As our archive is filling up quickly, from time to time, we’re collecting past stories on a common theme. Today, we look at a year and a half exploring the local theater scene. In addition to reviewing shows, the goal has been to look at art and audiences from various perspectives.
Our first theatrical appearance was in A little bit of the Moulon Rouge and Greenwich Village. With a kindly given Fringe Festival Press Pass, I watched a vibrant performance of La Cage aux Folles by the Rochester Association of Performing Arts. RAPA’s Artistic Director Alan Cuseo even gave “the press” complimentary sandwiches. And got my picture taken back stage with the cast.
Next, Jilted Rochester embraces David Bowie at the Visual Studies Workshop. Even if he is still pissed. was on the debut of Matt Ehler’s play Bowie Goes to Jail about David Bowie’s 1976 mishaps in what I called the Sour City.
We asked Rochestarians whether our rocky relationship with Bowie could be softened, sadly a question now moot. Ehler’s production has since sparked a local Bowie revival — both before and after his death — as seen in a spate of Bowie nights, events and screenings.
Then began the GeVa series with Seeing Red. Did we violate “sacred space” backstage at GEVA? After the performance, the audience was invited backstage and on the set, sparking a lively discussion about theatrical boundaries.
In Deconstructing (and admiring) GEVA’s “Miracle on South Division Street”through the looking glass. we looked at how playwright Tom Dudzick set his play in an almost entirely all black neighborhood but one in which all the characters are white and race is never mentioned.
A finely executed performance of Mockingbird at GEVA. And on the “white trash” Ewells focuses on representations of the “white trash” Ewells and how they become scapegoats obscuring middle class white racism.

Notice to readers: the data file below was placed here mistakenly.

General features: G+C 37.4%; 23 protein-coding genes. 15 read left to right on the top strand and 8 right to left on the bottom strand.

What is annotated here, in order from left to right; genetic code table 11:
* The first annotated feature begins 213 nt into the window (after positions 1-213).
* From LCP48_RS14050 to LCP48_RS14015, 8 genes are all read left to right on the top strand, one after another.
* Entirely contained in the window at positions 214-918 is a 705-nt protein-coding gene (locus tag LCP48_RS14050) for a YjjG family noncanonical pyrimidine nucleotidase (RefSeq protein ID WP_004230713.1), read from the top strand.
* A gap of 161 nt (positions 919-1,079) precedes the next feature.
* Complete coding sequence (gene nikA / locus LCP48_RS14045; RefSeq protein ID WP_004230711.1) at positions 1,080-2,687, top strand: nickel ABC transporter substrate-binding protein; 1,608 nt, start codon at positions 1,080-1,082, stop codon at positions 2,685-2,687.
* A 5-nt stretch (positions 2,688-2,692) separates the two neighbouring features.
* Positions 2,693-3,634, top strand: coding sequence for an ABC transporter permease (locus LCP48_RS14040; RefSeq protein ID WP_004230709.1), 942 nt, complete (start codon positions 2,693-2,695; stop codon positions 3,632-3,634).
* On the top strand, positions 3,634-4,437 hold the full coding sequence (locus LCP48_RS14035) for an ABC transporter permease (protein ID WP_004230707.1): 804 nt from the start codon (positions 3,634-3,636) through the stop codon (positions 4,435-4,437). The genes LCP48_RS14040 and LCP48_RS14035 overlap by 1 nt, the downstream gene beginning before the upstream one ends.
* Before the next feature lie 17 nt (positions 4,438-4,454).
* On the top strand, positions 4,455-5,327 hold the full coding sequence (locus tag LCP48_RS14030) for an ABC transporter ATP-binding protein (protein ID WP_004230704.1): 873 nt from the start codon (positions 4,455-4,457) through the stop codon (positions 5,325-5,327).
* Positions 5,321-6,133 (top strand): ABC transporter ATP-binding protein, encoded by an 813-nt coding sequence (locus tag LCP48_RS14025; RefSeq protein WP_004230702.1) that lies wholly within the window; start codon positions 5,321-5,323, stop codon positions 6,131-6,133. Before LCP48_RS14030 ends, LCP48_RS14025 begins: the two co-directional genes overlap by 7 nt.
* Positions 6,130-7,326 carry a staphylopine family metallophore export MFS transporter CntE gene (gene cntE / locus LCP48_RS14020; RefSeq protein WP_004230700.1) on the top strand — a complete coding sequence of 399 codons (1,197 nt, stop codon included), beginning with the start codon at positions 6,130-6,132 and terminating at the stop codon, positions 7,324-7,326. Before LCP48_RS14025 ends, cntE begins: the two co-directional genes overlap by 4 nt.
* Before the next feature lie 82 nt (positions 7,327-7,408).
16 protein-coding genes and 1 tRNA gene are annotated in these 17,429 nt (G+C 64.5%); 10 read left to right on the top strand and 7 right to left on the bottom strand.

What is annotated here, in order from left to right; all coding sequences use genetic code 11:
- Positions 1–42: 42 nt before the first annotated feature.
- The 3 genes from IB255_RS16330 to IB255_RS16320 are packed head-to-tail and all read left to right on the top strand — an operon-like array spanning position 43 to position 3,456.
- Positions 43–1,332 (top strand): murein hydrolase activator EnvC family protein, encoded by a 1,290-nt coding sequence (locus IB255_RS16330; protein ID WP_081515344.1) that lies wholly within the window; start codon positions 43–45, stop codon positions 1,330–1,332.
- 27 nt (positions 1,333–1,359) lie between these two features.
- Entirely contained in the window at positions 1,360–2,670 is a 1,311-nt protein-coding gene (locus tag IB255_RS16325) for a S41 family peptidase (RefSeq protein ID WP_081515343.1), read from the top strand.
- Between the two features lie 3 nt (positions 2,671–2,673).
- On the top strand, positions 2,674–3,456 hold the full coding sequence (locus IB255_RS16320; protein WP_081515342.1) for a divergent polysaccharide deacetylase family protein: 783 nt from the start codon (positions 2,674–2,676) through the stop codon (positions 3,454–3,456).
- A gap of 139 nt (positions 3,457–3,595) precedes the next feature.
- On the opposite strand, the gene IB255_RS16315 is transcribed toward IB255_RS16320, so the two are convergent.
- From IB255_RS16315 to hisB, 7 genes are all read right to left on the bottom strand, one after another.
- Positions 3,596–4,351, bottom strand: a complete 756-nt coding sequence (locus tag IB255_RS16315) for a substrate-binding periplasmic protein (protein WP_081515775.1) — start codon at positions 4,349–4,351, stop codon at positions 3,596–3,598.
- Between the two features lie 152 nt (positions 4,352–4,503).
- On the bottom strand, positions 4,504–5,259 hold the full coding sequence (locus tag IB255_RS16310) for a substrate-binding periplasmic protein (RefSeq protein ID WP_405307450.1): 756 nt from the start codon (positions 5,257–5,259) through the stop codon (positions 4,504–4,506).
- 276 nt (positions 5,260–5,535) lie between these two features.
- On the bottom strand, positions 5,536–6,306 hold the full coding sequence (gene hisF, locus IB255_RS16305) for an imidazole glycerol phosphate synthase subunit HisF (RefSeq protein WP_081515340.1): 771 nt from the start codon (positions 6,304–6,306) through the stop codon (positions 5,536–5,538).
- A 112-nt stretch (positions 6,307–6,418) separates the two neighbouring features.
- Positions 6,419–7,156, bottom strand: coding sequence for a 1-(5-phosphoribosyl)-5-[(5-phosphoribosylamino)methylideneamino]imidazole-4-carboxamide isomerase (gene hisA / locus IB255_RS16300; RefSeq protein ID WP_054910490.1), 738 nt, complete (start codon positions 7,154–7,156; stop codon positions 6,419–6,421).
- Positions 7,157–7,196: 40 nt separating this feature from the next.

What critics said about Moon for the Misbegotten from 1947 onward contributes at least something to Eugene O’Neill studies. The essay charts critical response to the Moon for the Misbegotten over several decades.
The office as therapy in Geva’s The May Queen looks at how playwright Molly Smith Metzler problematizes the concept of narcissist personality disorder by creating a sympathetic character who could easily be clinically diagnosed as narcissistic.
Then we turned to the wonderful plays produced by the JCC’s Center Stage Director Ralph Meranto. King ‘Drew and his new Crew at JCC CenterStage: “Bloody, Bloody, Andrew Jackson” includes allusions to the 2016 election. Meranto’s well chosen play is increasingly prescient as President Trump has a portrait of Jackson now in the Oval Office and recently visited the Hermitage, pointing out to other tourists similarities between the presidencies.
In Once again, charmed and challenged at the JCC CenterStage: Church and State, Meranto again boldly chose a politically-themed play to great effect. The essay also includes a review of Center Stage history over the decades.
In Red Ryder, The Stockholm Syndrome and a glimpse inside the University of Rochester Theater Community, we looked at theater in the Todd Union, past and present.
We even tried — with mixed success — some theatrical adventures. The Rochester Candle Light Ghost Walk sometimes hires actor to play Jack the Ripper during its tour of scary sites near Mt. Hope Cemetery. Once, in Stalker of the Town plays Jack the Ripper at the Rochester Candlelight Ghost Walk, I played Jack.
Finally, in one of the ongoing theatrical performances of the Rocky Horrow Picture show at the Cinema Theatre, I was invited on stage. At the time, I was a Rocky Virgin and, in Talker loses his innocence, Rockily, at the Cinema Theatre, I was deflowered.